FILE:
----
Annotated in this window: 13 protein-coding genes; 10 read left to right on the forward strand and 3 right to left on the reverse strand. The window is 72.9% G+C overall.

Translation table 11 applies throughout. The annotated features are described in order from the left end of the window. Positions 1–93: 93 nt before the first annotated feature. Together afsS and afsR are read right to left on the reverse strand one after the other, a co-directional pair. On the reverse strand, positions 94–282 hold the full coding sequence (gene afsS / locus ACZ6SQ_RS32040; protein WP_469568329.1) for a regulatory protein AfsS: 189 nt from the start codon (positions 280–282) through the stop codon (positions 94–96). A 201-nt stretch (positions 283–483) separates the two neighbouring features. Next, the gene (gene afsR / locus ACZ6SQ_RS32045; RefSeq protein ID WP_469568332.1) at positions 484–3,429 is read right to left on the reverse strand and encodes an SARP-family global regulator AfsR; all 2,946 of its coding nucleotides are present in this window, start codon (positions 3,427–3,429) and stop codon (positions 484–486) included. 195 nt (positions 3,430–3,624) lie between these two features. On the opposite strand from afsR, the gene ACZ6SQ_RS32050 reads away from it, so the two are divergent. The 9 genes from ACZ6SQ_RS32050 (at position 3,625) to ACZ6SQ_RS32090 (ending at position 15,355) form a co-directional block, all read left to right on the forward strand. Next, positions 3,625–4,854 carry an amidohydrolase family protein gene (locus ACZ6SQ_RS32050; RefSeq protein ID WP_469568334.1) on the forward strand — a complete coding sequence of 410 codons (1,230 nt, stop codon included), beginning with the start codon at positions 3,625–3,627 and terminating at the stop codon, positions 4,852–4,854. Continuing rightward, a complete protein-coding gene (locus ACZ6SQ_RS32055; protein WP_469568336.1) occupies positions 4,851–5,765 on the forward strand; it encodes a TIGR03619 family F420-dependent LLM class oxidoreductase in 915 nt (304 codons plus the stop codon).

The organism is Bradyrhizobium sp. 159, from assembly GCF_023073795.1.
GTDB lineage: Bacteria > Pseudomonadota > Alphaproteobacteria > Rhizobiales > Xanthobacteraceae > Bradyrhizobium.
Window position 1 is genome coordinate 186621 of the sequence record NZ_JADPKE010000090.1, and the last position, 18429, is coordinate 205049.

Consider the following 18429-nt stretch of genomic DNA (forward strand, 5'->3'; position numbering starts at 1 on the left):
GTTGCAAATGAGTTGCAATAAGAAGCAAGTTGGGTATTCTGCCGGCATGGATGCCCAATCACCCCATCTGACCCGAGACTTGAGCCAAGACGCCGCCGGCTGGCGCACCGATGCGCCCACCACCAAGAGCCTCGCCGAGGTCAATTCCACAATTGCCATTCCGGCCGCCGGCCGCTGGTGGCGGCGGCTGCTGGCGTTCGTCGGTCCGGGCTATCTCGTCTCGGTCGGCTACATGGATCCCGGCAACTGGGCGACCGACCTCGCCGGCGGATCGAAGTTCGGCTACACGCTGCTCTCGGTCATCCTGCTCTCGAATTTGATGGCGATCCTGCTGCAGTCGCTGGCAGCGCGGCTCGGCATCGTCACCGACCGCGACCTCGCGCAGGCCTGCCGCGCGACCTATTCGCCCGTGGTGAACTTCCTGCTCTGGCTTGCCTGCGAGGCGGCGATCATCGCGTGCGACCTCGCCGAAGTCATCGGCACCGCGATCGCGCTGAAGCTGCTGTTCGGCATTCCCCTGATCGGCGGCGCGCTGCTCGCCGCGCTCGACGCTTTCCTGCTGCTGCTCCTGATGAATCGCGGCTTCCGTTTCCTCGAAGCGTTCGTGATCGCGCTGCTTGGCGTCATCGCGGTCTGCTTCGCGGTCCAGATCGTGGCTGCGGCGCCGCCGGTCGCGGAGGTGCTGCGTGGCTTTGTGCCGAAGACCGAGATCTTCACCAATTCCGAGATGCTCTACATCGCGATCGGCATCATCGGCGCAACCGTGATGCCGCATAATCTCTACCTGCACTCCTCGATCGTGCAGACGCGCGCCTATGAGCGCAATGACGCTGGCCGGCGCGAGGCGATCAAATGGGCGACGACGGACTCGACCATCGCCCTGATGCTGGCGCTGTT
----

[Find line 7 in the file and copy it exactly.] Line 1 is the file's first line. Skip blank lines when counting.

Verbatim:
GTTGCAAATGAGTTGCAATAAGAAGCAAGTTGGGTATTCTGCCGGCATGGATGCCCAATCACCCCATCTGACCCGAGACTTGAGCCAAGACGCCGCCGGCTGGCGCACCGATGCGCCCACCACCAAGAGCCTCGCCGAGGTCAATTCCACAATTGCCATTCCGGCCGCCGGCCGCTGGTGGCGGCGGCTGCTGGCGTTCGTCGGTCCGGGCTATCTCGTCTCGGTCGGCTACATGGATCCCGGCAACTGGGCGACCGACCTCGCCGGCGGATCGAAGTTCGGCTACACGCTGCTCTCGGTCATCCTGCTCTCGAATTTGATGGCGATCCTGCTGCAGTCGCTGGCAGCGCGGCTCGGCATCGTCACCGACCGCGACCTCGCGCAGGCCTGCCGCGCGACCTATTCGCCCGTGGTGAACTTCCTGCTCTGGCTTGCCTGCGAGGCGGCGATCATCGCGTGCGACCTCGCCGAAGTCATCGGCACCGCGATCGCGCTGAAGCTGCTGTTCGGCATTCCCCTGATCGGCGGCGCGCTGCTCGCCGCGCTCGACGCTTTCCTGCTGCTGCTCCTGATGAATCGCGGCTTCCGTTTCCTCGAAGCGTTCGTGATCGCGCTGCTTGGCGTCATCGCGGTCTGCTTCGCGGTCCAGATCGTGGCTGCGGCGCCGCCGGTCGCGGAGGTGCTGCGTGGCTTTGTGCCGAAGACCGAGATCTTCACCAATTCCGAGATGCTCTACATCGCGATCGGCATCATCGGCGCAACCGTGATGCCGCATAATCTCTACCTGCACTCCTCGATCGTGCAGACGCGCGCCTATGAGCGCAATGACGCTGGCCGGCGCGAGGCGATCAAATGGGCGACGACGGACTCGACCATCGCCCTGATGCTGGCGCTGTT